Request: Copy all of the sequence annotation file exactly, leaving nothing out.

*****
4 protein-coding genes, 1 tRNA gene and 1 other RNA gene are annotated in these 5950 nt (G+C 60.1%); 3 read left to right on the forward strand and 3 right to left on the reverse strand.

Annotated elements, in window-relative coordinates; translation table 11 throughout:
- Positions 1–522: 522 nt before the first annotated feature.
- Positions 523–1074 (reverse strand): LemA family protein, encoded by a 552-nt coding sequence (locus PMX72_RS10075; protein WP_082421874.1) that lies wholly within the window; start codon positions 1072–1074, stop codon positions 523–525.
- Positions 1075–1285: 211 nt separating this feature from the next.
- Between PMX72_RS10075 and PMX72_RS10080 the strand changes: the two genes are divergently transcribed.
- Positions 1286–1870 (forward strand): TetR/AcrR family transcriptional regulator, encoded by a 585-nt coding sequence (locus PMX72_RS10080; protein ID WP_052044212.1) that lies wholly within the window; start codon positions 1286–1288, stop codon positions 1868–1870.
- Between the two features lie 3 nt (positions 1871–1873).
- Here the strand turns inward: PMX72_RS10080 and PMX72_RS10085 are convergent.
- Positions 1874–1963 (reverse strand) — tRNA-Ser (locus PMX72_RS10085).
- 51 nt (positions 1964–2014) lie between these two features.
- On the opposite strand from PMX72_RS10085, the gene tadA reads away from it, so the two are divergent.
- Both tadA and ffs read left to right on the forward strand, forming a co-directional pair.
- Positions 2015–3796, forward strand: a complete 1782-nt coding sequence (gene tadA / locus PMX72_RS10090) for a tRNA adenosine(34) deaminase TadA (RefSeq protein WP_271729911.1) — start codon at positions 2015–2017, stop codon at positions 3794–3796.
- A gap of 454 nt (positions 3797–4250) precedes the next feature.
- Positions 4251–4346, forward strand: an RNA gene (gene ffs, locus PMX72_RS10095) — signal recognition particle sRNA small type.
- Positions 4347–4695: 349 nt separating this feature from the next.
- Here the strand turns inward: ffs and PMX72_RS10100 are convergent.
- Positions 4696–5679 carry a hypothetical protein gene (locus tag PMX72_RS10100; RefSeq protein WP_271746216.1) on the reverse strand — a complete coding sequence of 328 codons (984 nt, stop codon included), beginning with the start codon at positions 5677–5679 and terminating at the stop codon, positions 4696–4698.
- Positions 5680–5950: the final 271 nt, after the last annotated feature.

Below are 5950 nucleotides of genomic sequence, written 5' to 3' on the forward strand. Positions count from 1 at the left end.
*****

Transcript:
4 protein-coding genes, 1 tRNA gene and 1 other RNA gene are annotated in these 5950 nt (G+C 60.1%); 3 read left to right on the forward strand and 3 right to left on the reverse strand.

Annotated elements, in window-relative coordinates; translation table 11 throughout:
- Positions 1–522: 522 nt before the first annotated feature.
- Positions 523–1074 (reverse strand): LemA family protein, encoded by a 552-nt coding sequence (locus PMX72_RS10075; protein WP_082421874.1) that lies wholly within the window; start codon positions 1072–1074, stop codon positions 523–525.
- Positions 1075–1285: 211 nt separating this feature from the next.
- Between PMX72_RS10075 and PMX72_RS10080 the strand changes: the two genes are divergently transcribed.
- Positions 1286–1870 (forward strand): TetR/AcrR family transcriptional regulator, encoded by a 585-nt coding sequence (locus PMX72_RS10080; protein ID WP_052044212.1) that lies wholly within the window; start codon positions 1286–1288, stop codon positions 1868–1870.
- Between the two features lie 3 nt (positions 1871–1873).
- Here the strand turns inward: PMX72_RS10080 and PMX72_RS10085 are convergent.
- Positions 1874–1963 (reverse strand) — tRNA-Ser (locus PMX72_RS10085).
- 51 nt (positions 1964–2014) lie between these two features.
- On the opposite strand from PMX72_RS10085, the gene tadA reads away from it, so the two are divergent.
- Both tadA and ffs read left to right on the forward strand, forming a co-directional pair.
- Positions 2015–3796, forward strand: a complete 1782-nt coding sequence (gene tadA / locus PMX72_RS10090) for a tRNA adenosine(34) deaminase TadA (RefSeq protein WP_271729911.1) — start codon at positions 2015–2017, stop codon at positions 3794–3796.
- A gap of 454 nt (positions 3797–4250) precedes the next feature.
- Positions 4251–4346, forward strand: an RNA gene (gene ffs, locus PMX72_RS10095) — signal recognition particle sRNA small type.
- Positions 4347–4695: 349 nt separating this feature from the next.
- Here the strand turns inward: ffs and PMX72_RS10100 are convergent.
- Positions 4696–5679 carry a hypothetical protein gene (locus tag PMX72_RS10100; RefSeq protein WP_271746216.1) on the reverse strand — a complete coding sequence of 328 codons (984 nt, stop codon included), beginning with the start codon at positions 5677–5679 and terminating at the stop codon, positions 4696–4698.
- Positions 5680–5950: the final 271 nt, after the last annotated feature.

Below are 5950 nucleotides of genomic sequence, written 5' to 3' on the forward strand. Positions count from 1 at the left end.